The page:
“My goal is certainly to continue (my studies) when I have the opportunity and time.”

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General News

Scholarship Winner Aims to Make a Difference Through Business

‘Business can be about more than just making a profit,’ says Benjamin Shantz

Business is in Benjamin Shantz’s blood. While his friends spent their summers in high school working shifts at local fast food restaurants, Shantz was running his own lawn care operation, Benjamin’s Lawn Mowing and Services.

The business earned Shantz enough spending money during each summer, and while his friends were obligated to work the hours their supervisors scheduled for them, he enjoyed the flexibility making his own schedule afforded him.

2013-11-07 - Ben Shantz [2]But Shantz says one of the biggest benefits of running his own business was relational.

Today, Shantz is in his first year of studies at Canadian Mennonite University (CMU). He received a full tuition scholarship for his first year of study from CMU’s Redekop School of Business as well as Mennonite Economic Development Associates (MEDA).“Mowing lawns in my neighbourhood allowed me to build relationships and get to know people in the community,” the 19-year-old says. “I always enjoyed that, as opposed to having a job where I didn’t interact with anyone.”

Shantz says he gets his entrepreneurial spirit from his family.

“My grandfather and dad were involved in business, and my dad was big on teaching my brother and I how to manage our money,” he says.

His grandfather, Glen, was an electrician with his own contracting company who also owned a number of rental properties. Meanwhile, Shantz’s father, Rick, owned his own IT consulting firm for a number of years.

Participating in CMU’s Outtatown Discipleship School last year also influenced Shantz to study business, and it gave him a new perspective on what running a business can look like.

While in Guatemala at the beginning of 2013, he and his fellow students worked with a ministry called Solomon’s Porch. The ministry includes a café, and the income generated by the café is used to further the Solomon’s Porch ministry.

“I saw how business can be about more than just making a profit,” Shantz says. “It can also be used to give back to a community – in this case, to finance a missional organization that builds houses for people.”

As a result of his experience abroad, Shantz is working towards a double major in Business and International Development Studies at CMU.

While he’s not sure what sort of business he wants to be involved with after he graduates, he knows it will be the kind of business that reflects the things he has come to value over the past few years.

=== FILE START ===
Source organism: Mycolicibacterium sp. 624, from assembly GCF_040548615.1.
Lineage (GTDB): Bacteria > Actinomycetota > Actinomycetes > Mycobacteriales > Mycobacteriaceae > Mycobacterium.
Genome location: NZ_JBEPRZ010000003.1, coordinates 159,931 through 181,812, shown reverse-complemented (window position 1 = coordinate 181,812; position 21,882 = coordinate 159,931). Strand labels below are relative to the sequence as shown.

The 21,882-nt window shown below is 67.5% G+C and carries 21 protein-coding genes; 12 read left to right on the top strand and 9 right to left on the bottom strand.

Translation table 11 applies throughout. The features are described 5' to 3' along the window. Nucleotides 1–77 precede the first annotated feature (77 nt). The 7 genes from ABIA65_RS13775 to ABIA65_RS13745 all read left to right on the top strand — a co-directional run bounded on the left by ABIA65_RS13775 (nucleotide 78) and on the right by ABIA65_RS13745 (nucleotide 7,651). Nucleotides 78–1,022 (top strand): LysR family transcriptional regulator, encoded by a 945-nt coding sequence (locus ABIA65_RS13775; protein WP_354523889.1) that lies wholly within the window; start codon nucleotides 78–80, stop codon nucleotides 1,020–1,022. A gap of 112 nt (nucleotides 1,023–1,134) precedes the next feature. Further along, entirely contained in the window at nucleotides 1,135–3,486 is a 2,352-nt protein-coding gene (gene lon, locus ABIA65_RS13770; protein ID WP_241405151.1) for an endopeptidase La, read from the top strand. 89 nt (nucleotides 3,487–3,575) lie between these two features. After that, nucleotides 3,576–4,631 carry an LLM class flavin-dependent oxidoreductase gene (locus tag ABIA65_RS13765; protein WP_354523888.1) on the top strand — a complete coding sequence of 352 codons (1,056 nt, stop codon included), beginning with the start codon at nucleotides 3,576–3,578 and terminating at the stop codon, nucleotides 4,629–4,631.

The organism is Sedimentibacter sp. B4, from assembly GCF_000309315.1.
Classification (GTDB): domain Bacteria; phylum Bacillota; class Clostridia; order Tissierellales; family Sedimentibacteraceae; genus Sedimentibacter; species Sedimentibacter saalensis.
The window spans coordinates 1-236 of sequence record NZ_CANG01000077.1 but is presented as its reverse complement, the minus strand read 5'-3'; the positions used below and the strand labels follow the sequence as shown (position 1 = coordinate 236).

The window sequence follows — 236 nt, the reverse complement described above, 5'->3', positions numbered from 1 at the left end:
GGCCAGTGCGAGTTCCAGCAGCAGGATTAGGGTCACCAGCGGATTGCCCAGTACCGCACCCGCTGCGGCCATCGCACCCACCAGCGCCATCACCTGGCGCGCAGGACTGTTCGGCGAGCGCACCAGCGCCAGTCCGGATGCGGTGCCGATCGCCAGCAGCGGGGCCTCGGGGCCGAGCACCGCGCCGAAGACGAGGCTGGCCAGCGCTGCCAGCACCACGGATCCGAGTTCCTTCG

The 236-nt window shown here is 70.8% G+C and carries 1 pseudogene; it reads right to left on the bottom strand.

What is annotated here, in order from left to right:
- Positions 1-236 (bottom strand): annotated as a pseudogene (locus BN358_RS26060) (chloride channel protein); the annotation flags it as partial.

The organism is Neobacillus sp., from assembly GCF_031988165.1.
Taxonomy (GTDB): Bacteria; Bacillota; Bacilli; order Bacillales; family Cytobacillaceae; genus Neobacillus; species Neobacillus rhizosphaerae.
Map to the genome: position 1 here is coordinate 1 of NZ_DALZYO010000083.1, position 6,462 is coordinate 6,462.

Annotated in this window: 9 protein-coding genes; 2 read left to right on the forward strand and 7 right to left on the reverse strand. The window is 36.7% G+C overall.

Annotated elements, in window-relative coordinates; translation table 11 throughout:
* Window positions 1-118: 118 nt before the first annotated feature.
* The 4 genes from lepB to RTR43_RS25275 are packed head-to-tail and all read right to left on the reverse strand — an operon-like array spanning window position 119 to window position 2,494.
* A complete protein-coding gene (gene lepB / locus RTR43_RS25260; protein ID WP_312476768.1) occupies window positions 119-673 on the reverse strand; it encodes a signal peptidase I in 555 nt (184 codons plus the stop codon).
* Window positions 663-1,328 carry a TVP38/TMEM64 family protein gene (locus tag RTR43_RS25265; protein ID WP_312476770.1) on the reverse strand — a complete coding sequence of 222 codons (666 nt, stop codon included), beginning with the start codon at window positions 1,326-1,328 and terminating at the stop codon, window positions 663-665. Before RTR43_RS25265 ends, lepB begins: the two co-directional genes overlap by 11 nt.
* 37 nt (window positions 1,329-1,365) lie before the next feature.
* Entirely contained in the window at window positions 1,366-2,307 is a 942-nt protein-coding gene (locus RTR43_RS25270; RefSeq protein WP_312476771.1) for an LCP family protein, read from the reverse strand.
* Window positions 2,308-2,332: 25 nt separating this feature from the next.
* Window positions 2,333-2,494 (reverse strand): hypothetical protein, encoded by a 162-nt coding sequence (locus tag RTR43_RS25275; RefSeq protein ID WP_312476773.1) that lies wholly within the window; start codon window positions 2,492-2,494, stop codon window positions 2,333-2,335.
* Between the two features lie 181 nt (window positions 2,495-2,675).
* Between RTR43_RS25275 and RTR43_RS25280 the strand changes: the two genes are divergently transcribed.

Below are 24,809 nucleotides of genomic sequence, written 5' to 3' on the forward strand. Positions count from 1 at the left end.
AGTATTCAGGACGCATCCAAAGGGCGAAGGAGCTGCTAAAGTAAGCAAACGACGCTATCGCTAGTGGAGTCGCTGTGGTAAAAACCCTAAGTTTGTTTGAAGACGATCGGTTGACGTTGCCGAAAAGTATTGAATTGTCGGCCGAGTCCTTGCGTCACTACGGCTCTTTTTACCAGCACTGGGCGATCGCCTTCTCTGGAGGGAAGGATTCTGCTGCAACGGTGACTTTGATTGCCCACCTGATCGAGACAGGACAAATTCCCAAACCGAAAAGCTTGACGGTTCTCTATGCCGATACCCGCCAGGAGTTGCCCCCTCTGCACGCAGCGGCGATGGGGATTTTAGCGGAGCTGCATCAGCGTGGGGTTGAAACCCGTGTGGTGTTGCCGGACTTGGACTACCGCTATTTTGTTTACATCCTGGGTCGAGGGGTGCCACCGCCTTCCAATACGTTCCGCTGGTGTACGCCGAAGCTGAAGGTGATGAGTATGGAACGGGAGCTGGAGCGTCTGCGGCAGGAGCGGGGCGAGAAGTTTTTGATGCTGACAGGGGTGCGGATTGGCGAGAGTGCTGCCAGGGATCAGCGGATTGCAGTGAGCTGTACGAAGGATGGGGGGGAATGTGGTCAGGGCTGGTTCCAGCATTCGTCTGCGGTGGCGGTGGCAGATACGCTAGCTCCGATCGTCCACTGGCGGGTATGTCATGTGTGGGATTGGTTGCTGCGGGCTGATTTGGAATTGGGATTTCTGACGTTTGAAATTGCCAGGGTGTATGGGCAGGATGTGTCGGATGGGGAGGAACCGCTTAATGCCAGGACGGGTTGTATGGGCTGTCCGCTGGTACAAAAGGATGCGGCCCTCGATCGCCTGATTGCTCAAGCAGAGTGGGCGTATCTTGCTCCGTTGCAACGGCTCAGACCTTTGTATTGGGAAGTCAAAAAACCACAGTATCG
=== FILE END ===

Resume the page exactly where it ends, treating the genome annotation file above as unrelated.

“It will be a business that’s tied to the community and relationships and helping people,” he says.

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Alumni Profiles Articles

Royal Canoe guitarist talks about how CMU has shaped his life

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Royal Canoe guitarist Bucky Driedger (bottom left) graduated from CMU in 2007 with a Bachelor of Arts in Social Sciences, with a concentration in Communications.

August 22, 2013 – With its forward-thinking blend of pop, rock, hip hop, dance, soul, and electronic music, as well as its energetic live shows, Royal Canoe has made a name for itself as one of Winnipeg’s most exciting bands.

Two of the band’s singles have reached the Top 5 on CBC Radio 3, they have toured throughout North America and Europe, and they’ve earned praise from venerable publications like The New York Times to blogs like This Music Doesn’t Suck, which described the band’s sound as “a clever blend of aesthetics and genres executed with a confidence and expertise usually reserved for more established groups.”

Bucky Driedger, Royal Canoe’s guitarist, backing vocalist and co-songwriter, sees a clear connection between the work he does in the band and the time he spent on Outtatown in 2002-2003 and then studying at CMU.

“Both were experiences that shaped my worldview and gave me a desire to experience new places and try new things,” says Driedger, who graduated in 2007 with a Bachelor of Arts in Social Sciences, with a concentration in Communications.

He adds that he studied and lived in residence with many creative people who were interested in making music and visual art.

“Being in a culture where my peers valued thinking outside the box really helped me develop my sense of taste and what I value in art,” he says. “Good art should help people . . . imagine a new way of thinking about the world.”